A failure of Social Studies Education, I calls it.
The recent election, that is…failure of turn-out, failure to understand the way government works(whether it’s supposed to work that way or not), failure to be informed on the issues and the candidates, failure to pay attention to the down-ticket contests…a whole bunch of things that we should all be thinking about but don’t. AND a prevailing, parsimonious attitude that makes a virtue of trying to do everything on the cheap. There’s a powerful big difference between wishing to do things in the most cost-conscious and efficient manner possible to do the best we can for the most citizens and trying to see how much we can get away with before the dreadful consequences which we have been outrunning finally catch up. The difference is the difference between “What’s the best we can afford?” and “What’s the cheapest we can get?” Strangely enough, there are cases in which quality actually does count.
Consider : One of the persons recently re-elected to the state school board (Whose members, by the way, are NOT all elected; 8 of the 19 are appointed by the governor) has never attended a public school and is an advocate of charter and for-profit schools(Which are virtually unregulated and certainly not required to account for the way that they spend our money; public schools must do this.).
At a recent state school board meeting, four members walked out when the president arbitrarily changed the agenda of the meeting to move the session for public comment on a proposed change to school requirements from morning—folks had been told to be there bright and early to put in their two cents worth—to afternoon, following a presentation in favor of the change. People with real jobs had taken time off to be at the session; they were upset. The president, a Kasich appointee, said that she had the power to make the change, so she did; take that, “We, the people.”
So, what was the change being proposed that caused all of the commotion? It was a revision of the “5 of 8” rule, which states that school districts must have available to students at least five professionals including such areas as art, music, physical education, library science, school nurse, school social worker, counselors, so-called “visiting teacher” for every one thousand students. Rather than pull up their socks and acknowledge the fact that the State of Ohio has been acting unconstitutionally( as determined by the Ohio Supreme Court) for over twenty years, by operating an unconstitutional educational funding system, in which the state share of funding has been declining , forcing local districts to seek funds more and more often to satisfy the mandates from the state board and the legislature, not to mention maintenance and transportation costs. When larger and larger proportions of the education budget are dependent upon local tax valuation, it’s the old story : “the rich get rich and the poor get poorer”.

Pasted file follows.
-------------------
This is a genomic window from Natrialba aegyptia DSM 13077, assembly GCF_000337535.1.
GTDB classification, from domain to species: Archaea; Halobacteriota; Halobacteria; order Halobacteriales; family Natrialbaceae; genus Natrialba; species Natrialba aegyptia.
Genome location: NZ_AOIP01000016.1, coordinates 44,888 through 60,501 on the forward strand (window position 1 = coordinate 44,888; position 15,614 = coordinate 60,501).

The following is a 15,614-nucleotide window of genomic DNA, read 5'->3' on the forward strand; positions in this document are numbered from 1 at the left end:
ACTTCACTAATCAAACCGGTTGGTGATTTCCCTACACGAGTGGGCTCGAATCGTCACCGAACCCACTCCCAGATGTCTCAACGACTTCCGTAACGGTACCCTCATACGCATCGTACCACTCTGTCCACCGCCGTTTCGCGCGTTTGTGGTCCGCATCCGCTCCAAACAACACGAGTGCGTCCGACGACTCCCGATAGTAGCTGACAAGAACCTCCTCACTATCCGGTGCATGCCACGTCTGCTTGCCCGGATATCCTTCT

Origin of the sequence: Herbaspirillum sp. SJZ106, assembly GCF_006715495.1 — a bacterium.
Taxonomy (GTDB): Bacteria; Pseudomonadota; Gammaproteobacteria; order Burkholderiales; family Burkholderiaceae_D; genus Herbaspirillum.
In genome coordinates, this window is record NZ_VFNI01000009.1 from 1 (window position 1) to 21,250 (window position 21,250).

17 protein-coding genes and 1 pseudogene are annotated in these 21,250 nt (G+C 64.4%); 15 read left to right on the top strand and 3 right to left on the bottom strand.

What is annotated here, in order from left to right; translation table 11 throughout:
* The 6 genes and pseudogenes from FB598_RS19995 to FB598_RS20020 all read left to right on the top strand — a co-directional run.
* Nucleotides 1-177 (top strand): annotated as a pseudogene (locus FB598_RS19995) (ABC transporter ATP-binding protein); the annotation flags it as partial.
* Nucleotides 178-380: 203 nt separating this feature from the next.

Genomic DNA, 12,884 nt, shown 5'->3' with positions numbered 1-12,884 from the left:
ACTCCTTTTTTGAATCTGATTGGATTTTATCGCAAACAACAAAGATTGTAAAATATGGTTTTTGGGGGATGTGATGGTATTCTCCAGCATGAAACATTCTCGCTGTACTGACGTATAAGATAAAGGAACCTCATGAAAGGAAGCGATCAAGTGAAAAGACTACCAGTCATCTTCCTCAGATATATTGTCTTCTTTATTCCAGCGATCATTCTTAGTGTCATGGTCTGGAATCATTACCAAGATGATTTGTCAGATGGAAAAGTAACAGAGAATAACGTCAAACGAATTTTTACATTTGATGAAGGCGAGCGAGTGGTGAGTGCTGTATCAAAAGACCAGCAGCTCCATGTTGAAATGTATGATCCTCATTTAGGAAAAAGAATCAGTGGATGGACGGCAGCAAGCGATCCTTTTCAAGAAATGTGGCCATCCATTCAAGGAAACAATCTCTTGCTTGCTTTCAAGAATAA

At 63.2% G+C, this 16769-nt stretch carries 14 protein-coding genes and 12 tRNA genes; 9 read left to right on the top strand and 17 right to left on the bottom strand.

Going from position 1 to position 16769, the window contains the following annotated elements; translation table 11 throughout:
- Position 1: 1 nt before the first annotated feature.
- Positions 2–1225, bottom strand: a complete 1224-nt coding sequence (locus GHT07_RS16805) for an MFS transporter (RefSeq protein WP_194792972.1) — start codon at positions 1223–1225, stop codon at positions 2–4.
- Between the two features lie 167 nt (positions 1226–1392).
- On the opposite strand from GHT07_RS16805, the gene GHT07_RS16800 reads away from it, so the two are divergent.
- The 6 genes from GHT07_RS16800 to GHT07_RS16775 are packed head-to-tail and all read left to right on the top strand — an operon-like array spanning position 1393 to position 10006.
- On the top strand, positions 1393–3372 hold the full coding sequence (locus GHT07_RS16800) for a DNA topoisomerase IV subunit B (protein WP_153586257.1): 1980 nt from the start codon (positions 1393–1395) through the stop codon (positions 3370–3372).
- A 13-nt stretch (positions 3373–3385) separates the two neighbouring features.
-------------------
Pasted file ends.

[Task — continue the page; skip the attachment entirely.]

And, once again, there’s a strong anti-science coloration here. Study after study, research effort upon research effort has shown that art and music, libraries, physical education (Could we use a little less obesity here?), school counselors and school nurses, school social workers—all of these folks—play an important part in delivering the best and most comprehensive, most forward-looking education to the most kids in the systems throughout the state—heck, across the country. Band and chorus and books keep kids engaged and enlarge their frame of reference for dealing with the real world. School nurses are the point men—and women—in public health situations on the ground, so to speak. Counselors and social workers all too often enter the picture in domestic violence situations and cases of poverty and homelessness. And the board is just going to dump all of these key figures in the educational process? Instead of showing some grit and integrity and telling the governor and the legislature to quit reneging on their responsibility to provide a thorough and equitable system of education in the state, this “gang of nineteen” is going to throw all of the professionals (the 8) under the bus so that the politicians may pat themselves on the back for reducing government expenditures. Rather than saying, “These are important services that we should be offering to ALL students in the state of Ohio,” they’re begging off and saying, “Well, you folks out there know better than we what you need. Go ahead and cut whatever you think you need to.” Try getting away with that on YOUR next tax return or traffic stop (“Oh, officer, I really didn’t think that I needed to stop at that light; I’m in a really big hurry.”). Try getting away with that the next time the state orders your school system to this or that or the other thing. Right.
We might also want to look into who supports…and finances…some of the board members and legislators—All for the public good, of course.
The line, “the rich get rich and the poor get poorer” come from a Twenties song by Kahn & Egan titled “Ain’t We Got Fun.”
That ain’t what we got, folks.